SB 1454: AZ House views legislator misconduct as “another day at the office”

In response to today’s Arizona Republic article, More bills on HOAs expected next year, by Caitlin McGlade I posted the following comment —

The real issue here is the ethical conduct of a legislator who violated the constitution to get a  special interest bill put into law, her 3rd try.  “I have a responsibility to the stakeholders” Ugenti told the Senate GOV committee (‘stakeholders’ are the spcial interests and does not include homeowners). And, the subsequent “no harm, no foul” attitude of the House of Representatives to treat Ugenti’s conduct as just another day at work.  WRONG!  See details at

“Ethics” deals with right and wrong, and the House is saying this was not wrong by not pursuing disciplinary action per House Rule 1, because it happens all the time.  Is the Legislature saying it is above the law, above the Constitution? That it can do as it pleases?  Recall the anger that erupted regarding the former State Senator Bundgaard highway incident where disciplinary action was sought. He resigned instead of testifying before the Ethics  Committee.  But, not here with a direct violation of the Arizona Constitution.

To clarify the article, I was following Ugenti’s failed forerunner bill, HB 2371, that was incorporated into SB 1454 thereby making it unconstitutional.  It was done on the last day of the session in the wee hours of the morning (the session ended at 12:59 AM). By hiding the “HOAS” subject from the title it prevented  the public from reacting to the bill.  And there was time to write Gov. Brewer before she signed it.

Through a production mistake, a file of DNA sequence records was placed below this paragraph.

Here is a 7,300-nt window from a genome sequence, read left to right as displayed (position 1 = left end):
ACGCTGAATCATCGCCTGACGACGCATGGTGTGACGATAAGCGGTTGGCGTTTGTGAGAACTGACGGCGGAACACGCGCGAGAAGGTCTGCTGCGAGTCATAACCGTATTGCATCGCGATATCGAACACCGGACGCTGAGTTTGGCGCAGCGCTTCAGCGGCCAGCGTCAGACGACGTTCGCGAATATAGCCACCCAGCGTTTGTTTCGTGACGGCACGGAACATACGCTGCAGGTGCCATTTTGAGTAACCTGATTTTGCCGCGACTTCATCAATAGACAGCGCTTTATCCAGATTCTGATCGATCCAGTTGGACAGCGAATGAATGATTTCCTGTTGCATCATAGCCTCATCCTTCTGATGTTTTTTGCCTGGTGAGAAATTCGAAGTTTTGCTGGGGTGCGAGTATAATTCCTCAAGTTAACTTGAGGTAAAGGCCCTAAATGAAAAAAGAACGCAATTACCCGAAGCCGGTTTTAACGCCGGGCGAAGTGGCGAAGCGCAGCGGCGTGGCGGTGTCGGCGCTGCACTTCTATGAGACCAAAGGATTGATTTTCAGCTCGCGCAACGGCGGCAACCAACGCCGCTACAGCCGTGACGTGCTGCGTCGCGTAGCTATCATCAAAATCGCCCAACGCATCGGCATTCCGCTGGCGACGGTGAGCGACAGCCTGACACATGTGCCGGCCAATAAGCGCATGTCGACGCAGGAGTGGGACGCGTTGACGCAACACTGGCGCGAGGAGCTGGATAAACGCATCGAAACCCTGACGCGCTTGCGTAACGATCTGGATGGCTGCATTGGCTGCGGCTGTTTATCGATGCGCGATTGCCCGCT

Many believe that there was some good and some bad in the bill, but sadly its invalidation was the result of a direct violation of the law.  The end does not justify the means.

With its failure to discipline Ugenti, the Legislature cannot claim to be a legitimate government.  Political scientists and philosophers maintain that the legitimacy of a government rests in fair and just laws, and not in the illusion of justice. 

In his analysis of Machiavelli’s The Prince, Hadley Arkes wrote,

“The founders understood that the principal mission of government was to secure people in their natural rights — to protect them against the lawless private thugs as well as of ill-intentioned legislators.”

Published in: on September 30, 2013 at 8:00 am  Comments (2)  
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2 CommentsLeave a comment

  1. Democracy is based on the Majority Rule, the Stakeholders are not the majority they are the money motivated minority who don’t care about the little guy as they say…

    Since the only answer that comes to mind when a politician is only interested in the minority, questions the morality and corruption of the system, and proves that the system of Democracy is breaking down as when a politician acts with sneaky tactics and is caught with his/her hand in the cookie jar and nobody is interested in disciplining the wrong doer… It is thereby broken.

    Most do not want to rock the boat, as they themselves are taking a sneaky dip in to the cookie jar.

    We must act with eagle eyes to save our rights from being ripped away behind closed doors – in the name of profit. [my emphasis]

  2. When representatives fail to represent the people that should, tha’ts the time to see if they were elected or appointed. Then, use your vote or notify whoever appointed them

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